What is Underinsurance?

January 25, 2019 Alyson Pepperill
What is Underinsurance?

What is underinsurance?
Your premium is calculated based on your individual circumstances and the amount of cover you choose to take out to protect your organisation. Underinsurance occurs when you’ve not taken out the right amount of insurance cover for your needs.

There will be a variety of factors to take into account when you assess how much insurance you need. If you’re not sure about this you should get advice from a broker or valuation expert because if that amount is wrong, it’s likely to impact the amount you’re paid for any claim you need to make.


What does it mean if I am underinsured?
Taking out insufficient insurance cover will essentially mean any claim will be insufficiently covered.

For example, if the cost to rebuild or replace your property or contents is £100k but you have taken out insurance that will cover you for £50k, then you would effectively be underinsured by £50k or 50%. Any claim you make will only be paid on the basis of the amount of cover you chose, based on what is called the ‘average clause’ – so in this example your insurer would only cover 50% of any claim, no matter the size of that claim. This would leave you needing to pay the remaining costs yourself which could be anything from hundreds, to thousands, to millions of pounds.


How do I know if I’m underinsured?
Make sure you let your broker know about any changes to your organisation. Ask them to help you understand how you should assess whether your cover is sufficient for your needs and what professional help may be available.

Remember that some changes to your business might not just relate to contents or building insurance. If you have, for example, bought specialist equipment that takes time to replace, this will impact the amount of time it might take for you to get back on your feet after say, a flood. Therefore this might impact the amount of business interruption insurance you need.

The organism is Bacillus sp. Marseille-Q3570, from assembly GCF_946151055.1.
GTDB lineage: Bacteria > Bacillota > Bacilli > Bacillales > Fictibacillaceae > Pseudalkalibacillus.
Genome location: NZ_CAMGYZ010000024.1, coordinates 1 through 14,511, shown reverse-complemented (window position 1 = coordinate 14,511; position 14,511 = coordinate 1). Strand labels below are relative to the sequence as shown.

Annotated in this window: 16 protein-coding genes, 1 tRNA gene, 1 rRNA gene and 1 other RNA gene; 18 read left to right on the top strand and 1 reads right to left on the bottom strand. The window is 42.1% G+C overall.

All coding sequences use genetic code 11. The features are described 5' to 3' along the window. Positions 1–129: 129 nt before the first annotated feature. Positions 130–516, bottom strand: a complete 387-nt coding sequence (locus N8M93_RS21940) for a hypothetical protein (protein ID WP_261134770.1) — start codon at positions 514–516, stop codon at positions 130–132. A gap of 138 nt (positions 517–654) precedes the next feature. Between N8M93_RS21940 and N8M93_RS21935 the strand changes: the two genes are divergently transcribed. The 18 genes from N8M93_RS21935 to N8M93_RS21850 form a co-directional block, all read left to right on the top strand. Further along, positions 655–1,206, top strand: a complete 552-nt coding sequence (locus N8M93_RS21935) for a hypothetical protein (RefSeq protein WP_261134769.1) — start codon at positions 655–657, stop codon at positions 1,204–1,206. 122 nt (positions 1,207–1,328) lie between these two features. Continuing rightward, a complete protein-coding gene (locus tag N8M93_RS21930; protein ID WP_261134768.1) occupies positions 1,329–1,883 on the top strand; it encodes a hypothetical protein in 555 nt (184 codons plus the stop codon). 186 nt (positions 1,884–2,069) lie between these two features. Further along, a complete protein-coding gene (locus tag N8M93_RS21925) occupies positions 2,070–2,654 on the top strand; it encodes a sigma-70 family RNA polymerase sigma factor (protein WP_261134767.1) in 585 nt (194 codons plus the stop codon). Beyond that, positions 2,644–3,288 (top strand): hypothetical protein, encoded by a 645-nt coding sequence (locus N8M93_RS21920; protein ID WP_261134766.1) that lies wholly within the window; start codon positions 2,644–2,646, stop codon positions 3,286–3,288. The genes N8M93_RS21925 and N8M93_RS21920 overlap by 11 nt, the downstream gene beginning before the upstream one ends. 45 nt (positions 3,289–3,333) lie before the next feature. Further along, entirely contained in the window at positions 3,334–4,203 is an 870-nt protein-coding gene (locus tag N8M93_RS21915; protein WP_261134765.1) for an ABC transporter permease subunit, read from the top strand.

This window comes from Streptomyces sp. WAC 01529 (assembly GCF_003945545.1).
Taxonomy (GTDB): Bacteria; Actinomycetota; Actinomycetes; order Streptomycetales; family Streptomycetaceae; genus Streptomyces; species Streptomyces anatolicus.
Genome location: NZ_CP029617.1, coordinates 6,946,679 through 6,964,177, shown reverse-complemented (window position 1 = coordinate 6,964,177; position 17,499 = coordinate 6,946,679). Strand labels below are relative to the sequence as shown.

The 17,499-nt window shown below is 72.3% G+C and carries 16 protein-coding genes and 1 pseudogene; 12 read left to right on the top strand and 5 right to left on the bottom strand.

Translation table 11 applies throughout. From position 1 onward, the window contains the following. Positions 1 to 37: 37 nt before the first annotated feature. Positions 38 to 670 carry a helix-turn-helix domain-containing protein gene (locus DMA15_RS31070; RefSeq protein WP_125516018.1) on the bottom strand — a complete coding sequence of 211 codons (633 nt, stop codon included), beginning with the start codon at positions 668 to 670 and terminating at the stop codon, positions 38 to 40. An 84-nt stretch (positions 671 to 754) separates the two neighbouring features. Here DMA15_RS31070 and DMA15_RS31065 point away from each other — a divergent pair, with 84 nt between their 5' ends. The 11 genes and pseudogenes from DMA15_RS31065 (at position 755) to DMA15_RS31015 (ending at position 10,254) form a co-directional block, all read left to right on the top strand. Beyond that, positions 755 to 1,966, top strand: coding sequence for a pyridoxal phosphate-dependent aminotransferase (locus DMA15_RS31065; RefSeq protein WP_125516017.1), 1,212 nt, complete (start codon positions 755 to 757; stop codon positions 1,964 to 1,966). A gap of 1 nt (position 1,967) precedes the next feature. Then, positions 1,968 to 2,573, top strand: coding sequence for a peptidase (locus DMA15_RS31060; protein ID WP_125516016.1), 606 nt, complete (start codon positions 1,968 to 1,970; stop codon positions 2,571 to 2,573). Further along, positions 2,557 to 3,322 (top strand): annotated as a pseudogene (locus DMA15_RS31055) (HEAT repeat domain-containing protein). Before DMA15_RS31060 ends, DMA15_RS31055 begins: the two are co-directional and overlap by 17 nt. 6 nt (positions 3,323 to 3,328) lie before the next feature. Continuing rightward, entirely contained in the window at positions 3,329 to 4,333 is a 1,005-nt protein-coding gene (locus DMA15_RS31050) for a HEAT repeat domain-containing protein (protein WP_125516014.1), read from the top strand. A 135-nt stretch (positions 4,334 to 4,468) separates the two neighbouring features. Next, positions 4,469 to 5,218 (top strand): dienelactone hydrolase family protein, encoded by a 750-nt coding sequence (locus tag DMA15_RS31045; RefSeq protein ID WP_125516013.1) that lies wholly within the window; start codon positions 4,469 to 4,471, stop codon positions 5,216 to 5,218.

What is business interruption insurance?
Business interruption insurance should be added to the overall business insurance policy, providing cover for loss of income and helping the organisation get back on its feet financially. Whilst property insurance would look after the resulting damage of, say, a major water leak, the impact of such an event might leave the organisation unable to complete day-to-day tasks. This is where business interruption steps in to cover loss in revenue.

Your business interruption insurance is based on an accurate assessment of the amount of time it would take for your organisation to recover from an event that impact your normal operations – this is called the indemnity period. Making sure you have calculated this correctly is key to protecting your business income and cash flow until the organisation is running as it was before any event occurred.

The recovery process often takes longer than you think – even small, straightforward organisations often need longer than 12 months’ protection. For example, planning permission can often take months before any rebuilding works can even start. If you need specialist equipment think about how quickly it can be sourced.